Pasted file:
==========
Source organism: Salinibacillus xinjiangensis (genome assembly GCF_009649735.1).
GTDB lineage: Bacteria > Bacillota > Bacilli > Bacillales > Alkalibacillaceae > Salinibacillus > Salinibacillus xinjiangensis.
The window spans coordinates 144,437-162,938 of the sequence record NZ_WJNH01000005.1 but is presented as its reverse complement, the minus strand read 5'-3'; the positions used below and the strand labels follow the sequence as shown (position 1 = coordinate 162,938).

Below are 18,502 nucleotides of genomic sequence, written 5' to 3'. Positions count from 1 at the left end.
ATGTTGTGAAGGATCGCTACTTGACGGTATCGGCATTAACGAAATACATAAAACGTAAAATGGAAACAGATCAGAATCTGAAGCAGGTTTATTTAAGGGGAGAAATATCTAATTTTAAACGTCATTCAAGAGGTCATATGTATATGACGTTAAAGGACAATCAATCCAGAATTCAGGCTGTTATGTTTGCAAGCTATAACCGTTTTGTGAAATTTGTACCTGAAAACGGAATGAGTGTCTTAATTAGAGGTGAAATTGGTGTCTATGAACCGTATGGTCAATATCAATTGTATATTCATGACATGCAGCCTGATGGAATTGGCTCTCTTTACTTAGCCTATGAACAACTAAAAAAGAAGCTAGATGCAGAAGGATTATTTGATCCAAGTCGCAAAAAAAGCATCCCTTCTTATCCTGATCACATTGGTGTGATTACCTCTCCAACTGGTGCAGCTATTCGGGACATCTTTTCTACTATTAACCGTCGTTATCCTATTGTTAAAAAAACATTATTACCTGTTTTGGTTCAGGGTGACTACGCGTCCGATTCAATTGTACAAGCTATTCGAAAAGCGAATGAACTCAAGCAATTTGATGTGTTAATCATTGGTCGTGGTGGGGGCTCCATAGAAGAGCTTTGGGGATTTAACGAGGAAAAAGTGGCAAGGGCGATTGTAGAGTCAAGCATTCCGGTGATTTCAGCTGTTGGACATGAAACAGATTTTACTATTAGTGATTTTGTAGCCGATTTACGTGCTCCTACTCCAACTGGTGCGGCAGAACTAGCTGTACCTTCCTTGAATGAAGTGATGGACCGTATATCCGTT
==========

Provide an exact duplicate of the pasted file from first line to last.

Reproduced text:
Source organism: Salinibacillus xinjiangensis (genome assembly GCF_009649735.1).
GTDB lineage: Bacteria > Bacillota > Bacilli > Bacillales > Alkalibacillaceae > Salinibacillus > Salinibacillus xinjiangensis.
The window spans coordinates 144,437-162,938 of the sequence record NZ_WJNH01000005.1 but is presented as its reverse complement, the minus strand read 5'-3'; the positions used below and the strand labels follow the sequence as shown (position 1 = coordinate 162,938).

Below are 18,502 nucleotides of genomic sequence, written 5' to 3'. Positions count from 1 at the left end.
ATGTTGTGAAGGATCGCTACTTGACGGTATCGGCATTAACGAAATACATAAAACGTAAAATGGAAACAGATCAGAATCTGAAGCAGGTTTATTTAAGGGGAGAAATATCTAATTTTAAACGTCATTCAAGAGGTCATATGTATATGACGTTAAAGGACAATCAATCCAGAATTCAGGCTGTTATGTTTGCAAGCTATAACCGTTTTGTGAAATTTGTACCTGAAAACGGAATGAGTGTCTTAATTAGAGGTGAAATTGGTGTCTATGAACCGTATGGTCAATATCAATTGTATATTCATGACATGCAGCCTGATGGAATTGGCTCTCTTTACTTAGCCTATGAACAACTAAAAAAGAAGCTAGATGCAGAAGGATTATTTGATCCAAGTCGCAAAAAAAGCATCCCTTCTTATCCTGATCACATTGGTGTGATTACCTCTCCAACTGGTGCAGCTATTCGGGACATCTTTTCTACTATTAACCGTCGTTATCCTATTGTTAAAAAAACATTATTACCTGTTTTGGTTCAGGGTGACTACGCGTCCGATTCAATTGTACAAGCTATTCGAAAAGCGAATGAACTCAAGCAATTTGATGTGTTAATCATTGGTCGTGGTGGGGGCTCCATAGAAGAGCTTTGGGGATTTAACGAGGAAAAAGTGGCAAGGGCGATTGTAGAGTCAAGCATTCCGGTGATTTCAGCTGTTGGACATGAAACAGATTTTACTATTAGTGATTTTGTAGCCGATTTACGTGCTCCTACTCCAACTGGTGCGGCAGAACTAGCTGTACCTTCCTTGAATGAAGTGATGGACCGTATATCCGTT